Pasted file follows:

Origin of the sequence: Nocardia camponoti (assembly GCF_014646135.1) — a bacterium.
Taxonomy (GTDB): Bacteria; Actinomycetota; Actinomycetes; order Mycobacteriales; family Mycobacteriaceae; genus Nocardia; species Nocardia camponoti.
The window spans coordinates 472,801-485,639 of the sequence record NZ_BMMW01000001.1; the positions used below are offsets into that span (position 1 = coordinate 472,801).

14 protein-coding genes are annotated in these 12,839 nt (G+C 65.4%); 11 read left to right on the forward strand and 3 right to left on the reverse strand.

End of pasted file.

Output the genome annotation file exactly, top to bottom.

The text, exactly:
Origin of the sequence: Nocardia camponoti (assembly GCF_014646135.1) — a bacterium.
Taxonomy (GTDB): Bacteria; Actinomycetota; Actinomycetes; order Mycobacteriales; family Mycobacteriaceae; genus Nocardia; species Nocardia camponoti.
The window spans coordinates 472,801-485,639 of the sequence record NZ_BMMW01000001.1; the positions used below are offsets into that span (position 1 = coordinate 472,801).

14 protein-coding genes are annotated in these 12,839 nt (G+C 65.4%); 11 read left to right on the forward strand and 3 right to left on the reverse strand.